Moscow Divided on When or Even Whether Lukashenka Must Go

Publication: Eurasia Daily Monitor Volume: 17 Issue: 129

(Source: TASS)

President Alyaksandr Lukashenka naturally wants to extend his rule as long as possible, while Belarusians protesting in the streets want to bring it to an end as soon as they can. But Moscow, which has more than a little say in the matter (see EDM, September 8, 10), is divided as to whether and when Lukashenka’s departure would help the Kremlin and how Russia could achieve its goals without hurting itself. As a result, in Moscow at least, time appears to be working both for and against the Belarusian dictator.

Obviously, the longer Lukashenka can resist the protesters, the greater the chance he will be able to ride out the current challenges from the streets. At the same time, the longer the protesters remain in the streets, the greater is the chance that he will ultimately have to give way or be forced to. But Moscow’s interest on the timing of his departure depends on what it decides to do next. If Russia annexes Belarus, the answer could be entirely different than if it instead seeks to run that country as a controlled satellite that maintains a legal veneer of independence. Consequently, the debate in the Russian capital about Lukashenka’s exit is, in fact, a debate about what the Russian government can and should do.

This discussion matters in particular because it is increasingly obvious that Moscow, not the Belarusians in the streets, will determine Lukashenka’s fate. As London-based Russian analyst Vladimir Pastukhov observes, even as protests continue, those streets are likely to be quieted by a pitiless counterrevolution. In that scenario, Moscow would be reprising its role as the head of a new Holy Alliance to protect authoritarianism, he writes; or alternatively, Russia would seek to spark a real and violent revolution there. In either case, Pastukhov implies, the Kremlin will not want to oust Lukashenka anytime soon lest it appear that his departure was caused by the protests. It may be quite ready to remove him eventually—Vladimir Putin and Alyaksandr Lukashenka are hardly friends—but Moscow’s broader geopolitical calculations as well as its domestic worries will help the embattled Belarusian leader remain in place for longer than many expect (Novaya Gazeta, September 14).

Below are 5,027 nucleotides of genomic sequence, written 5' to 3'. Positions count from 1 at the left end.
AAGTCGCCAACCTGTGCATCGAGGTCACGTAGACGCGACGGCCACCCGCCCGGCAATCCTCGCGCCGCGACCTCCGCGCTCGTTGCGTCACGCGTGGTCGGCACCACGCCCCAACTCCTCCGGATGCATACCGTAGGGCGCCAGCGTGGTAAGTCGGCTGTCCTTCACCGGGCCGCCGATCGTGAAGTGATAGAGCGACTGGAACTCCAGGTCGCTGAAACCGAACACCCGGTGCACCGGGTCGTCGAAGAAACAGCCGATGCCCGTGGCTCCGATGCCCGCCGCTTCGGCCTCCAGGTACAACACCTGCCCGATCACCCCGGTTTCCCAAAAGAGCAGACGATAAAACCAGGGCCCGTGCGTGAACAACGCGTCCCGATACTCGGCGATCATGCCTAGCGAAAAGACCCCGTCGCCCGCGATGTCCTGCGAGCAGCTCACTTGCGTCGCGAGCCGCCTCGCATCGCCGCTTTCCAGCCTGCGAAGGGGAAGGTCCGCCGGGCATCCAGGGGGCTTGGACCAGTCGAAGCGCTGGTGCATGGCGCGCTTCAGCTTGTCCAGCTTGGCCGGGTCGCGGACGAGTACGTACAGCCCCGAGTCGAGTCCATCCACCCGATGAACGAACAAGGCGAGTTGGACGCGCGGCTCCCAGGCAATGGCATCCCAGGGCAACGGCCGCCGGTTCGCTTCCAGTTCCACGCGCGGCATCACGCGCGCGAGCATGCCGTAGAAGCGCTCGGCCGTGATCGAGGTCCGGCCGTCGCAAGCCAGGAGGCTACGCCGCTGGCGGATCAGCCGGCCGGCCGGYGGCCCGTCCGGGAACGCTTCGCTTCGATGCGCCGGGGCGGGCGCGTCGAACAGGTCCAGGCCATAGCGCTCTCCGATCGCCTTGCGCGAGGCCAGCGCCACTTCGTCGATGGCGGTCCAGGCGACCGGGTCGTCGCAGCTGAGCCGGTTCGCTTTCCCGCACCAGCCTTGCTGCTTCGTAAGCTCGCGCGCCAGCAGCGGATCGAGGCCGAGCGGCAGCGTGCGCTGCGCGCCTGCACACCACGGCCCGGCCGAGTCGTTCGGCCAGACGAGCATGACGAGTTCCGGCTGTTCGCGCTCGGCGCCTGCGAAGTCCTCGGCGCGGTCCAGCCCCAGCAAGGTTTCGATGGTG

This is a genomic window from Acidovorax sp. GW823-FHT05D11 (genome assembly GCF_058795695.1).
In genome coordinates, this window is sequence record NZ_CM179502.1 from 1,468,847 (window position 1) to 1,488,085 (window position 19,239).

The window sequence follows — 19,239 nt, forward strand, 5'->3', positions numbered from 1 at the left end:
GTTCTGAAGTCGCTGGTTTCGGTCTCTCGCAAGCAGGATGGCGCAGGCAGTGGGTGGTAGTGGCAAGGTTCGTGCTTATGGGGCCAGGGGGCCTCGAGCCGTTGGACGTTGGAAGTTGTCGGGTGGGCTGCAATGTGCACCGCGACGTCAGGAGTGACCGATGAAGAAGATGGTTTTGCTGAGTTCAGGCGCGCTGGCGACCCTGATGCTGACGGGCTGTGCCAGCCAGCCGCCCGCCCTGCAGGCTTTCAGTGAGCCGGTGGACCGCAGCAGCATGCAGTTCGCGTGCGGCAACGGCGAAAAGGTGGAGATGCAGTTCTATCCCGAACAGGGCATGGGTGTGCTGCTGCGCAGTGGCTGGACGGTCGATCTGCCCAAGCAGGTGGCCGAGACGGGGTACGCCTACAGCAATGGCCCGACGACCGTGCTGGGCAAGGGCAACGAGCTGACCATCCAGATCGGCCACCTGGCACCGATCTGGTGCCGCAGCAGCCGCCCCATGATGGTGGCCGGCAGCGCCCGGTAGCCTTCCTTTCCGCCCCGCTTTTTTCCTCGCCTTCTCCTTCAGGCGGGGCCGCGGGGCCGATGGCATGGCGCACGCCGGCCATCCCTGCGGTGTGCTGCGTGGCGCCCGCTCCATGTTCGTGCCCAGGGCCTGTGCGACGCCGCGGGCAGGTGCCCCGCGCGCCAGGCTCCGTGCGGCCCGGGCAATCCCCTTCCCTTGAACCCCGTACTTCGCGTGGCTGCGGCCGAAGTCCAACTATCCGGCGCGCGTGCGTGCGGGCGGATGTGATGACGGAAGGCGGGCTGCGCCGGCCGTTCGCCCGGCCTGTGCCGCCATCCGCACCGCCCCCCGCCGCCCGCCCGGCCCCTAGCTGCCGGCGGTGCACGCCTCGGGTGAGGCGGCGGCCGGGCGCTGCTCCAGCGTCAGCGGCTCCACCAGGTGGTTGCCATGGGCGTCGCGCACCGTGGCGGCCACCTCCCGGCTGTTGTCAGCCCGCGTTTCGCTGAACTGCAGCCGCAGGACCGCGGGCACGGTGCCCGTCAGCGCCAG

That holds regardless of whether Moscow pursues transforming Belarus into a Russian-controlled satellite or works to absorb it, as some would like. Were Moscow to work to oust Lukashenka in the former case, it would create precisely the kind of uncertainty about its commitment to authoritarian leaders in the face of protests that Putin cannot afford to cultivate. But even if Moscow works to absorb Belarus, concerns about what Belarusians might do within the borders of Russia are a strong argument for retaining Lukashenka in some capacity, either in Minsk or Moscow, lest newly minted Russian citizens of Belarusian origin draw the wrong conclusions from their new status (see EDM, August 13, September 10; Krizis-Kopilka, September 9; Sovershenno Sekretno, August 30).